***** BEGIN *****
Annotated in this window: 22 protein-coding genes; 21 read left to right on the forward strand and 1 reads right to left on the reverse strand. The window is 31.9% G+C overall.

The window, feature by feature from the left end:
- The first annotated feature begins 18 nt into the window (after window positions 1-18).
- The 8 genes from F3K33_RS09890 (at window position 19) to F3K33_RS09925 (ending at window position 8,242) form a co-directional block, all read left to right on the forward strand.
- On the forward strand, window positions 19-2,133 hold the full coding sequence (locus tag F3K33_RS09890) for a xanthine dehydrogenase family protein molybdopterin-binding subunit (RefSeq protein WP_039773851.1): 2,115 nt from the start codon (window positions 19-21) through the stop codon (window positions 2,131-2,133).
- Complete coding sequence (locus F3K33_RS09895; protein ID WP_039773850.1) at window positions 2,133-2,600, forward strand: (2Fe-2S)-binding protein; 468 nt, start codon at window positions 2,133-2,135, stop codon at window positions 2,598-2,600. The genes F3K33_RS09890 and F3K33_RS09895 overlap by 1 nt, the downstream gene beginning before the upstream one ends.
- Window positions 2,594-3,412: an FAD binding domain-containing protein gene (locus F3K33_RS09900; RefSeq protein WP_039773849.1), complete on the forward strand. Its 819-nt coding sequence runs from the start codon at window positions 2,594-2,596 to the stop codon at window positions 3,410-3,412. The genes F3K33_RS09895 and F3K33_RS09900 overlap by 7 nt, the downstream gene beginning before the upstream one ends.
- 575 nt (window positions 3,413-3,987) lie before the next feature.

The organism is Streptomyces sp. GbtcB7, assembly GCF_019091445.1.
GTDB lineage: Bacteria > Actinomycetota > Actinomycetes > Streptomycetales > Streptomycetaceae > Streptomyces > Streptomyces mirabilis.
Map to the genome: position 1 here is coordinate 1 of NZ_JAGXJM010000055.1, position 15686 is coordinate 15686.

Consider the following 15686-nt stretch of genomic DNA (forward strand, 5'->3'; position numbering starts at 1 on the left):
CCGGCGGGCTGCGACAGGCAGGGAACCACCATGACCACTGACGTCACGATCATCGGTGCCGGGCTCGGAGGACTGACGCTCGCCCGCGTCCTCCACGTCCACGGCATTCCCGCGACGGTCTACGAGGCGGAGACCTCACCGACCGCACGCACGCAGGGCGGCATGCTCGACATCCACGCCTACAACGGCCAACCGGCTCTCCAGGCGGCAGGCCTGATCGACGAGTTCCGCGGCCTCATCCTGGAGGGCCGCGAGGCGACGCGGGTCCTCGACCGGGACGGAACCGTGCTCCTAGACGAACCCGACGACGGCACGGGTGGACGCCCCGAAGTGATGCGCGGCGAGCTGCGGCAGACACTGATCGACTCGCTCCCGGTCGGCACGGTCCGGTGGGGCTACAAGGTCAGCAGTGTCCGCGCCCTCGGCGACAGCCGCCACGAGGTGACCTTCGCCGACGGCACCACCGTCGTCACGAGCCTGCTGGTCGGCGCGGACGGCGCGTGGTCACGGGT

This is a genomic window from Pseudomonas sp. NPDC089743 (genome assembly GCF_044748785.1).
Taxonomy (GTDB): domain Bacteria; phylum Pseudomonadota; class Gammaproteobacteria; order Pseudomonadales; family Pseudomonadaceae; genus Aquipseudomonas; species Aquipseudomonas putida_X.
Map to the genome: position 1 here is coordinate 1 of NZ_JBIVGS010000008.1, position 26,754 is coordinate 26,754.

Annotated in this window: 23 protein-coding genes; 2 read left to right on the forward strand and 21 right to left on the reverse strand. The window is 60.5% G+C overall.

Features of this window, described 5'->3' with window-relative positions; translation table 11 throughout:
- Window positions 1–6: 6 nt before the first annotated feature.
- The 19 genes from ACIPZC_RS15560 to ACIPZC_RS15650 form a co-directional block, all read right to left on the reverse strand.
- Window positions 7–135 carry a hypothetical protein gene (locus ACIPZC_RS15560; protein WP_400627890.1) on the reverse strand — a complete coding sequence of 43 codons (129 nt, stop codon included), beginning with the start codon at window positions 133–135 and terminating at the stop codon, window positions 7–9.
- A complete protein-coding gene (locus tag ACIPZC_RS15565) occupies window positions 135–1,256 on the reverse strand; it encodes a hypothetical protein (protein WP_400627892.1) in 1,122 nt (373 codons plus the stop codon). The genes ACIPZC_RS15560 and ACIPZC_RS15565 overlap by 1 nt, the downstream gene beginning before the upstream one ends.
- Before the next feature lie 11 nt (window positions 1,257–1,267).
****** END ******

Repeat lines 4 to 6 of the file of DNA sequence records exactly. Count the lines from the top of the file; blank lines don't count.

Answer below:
- The 8 genes from F3K33_RS09890 (at window position 19) to F3K33_RS09925 (ending at window position 8,242) form a co-directional block, all read left to right on the forward strand.
- On the forward strand, window positions 19-2,133 hold the full coding sequence (locus tag F3K33_RS09890) for a xanthine dehydrogenase family protein molybdopterin-binding subunit (RefSeq protein WP_039773851.1): 2,115 nt from the start codon (window positions 19-21) through the stop codon (window positions 2,131-2,133).
- Complete coding sequence (locus F3K33_RS09895; protein ID WP_039773850.1) at window positions 2,133-2,600, forward strand: (2Fe-2S)-binding protein; 468 nt, start codon at window positions 2,133-2,135, stop codon at window positions 2,598-2,600. The genes F3K33_RS09890 and F3K33_RS09895 overlap by 1 nt, the downstream gene beginning before the upstream one ends.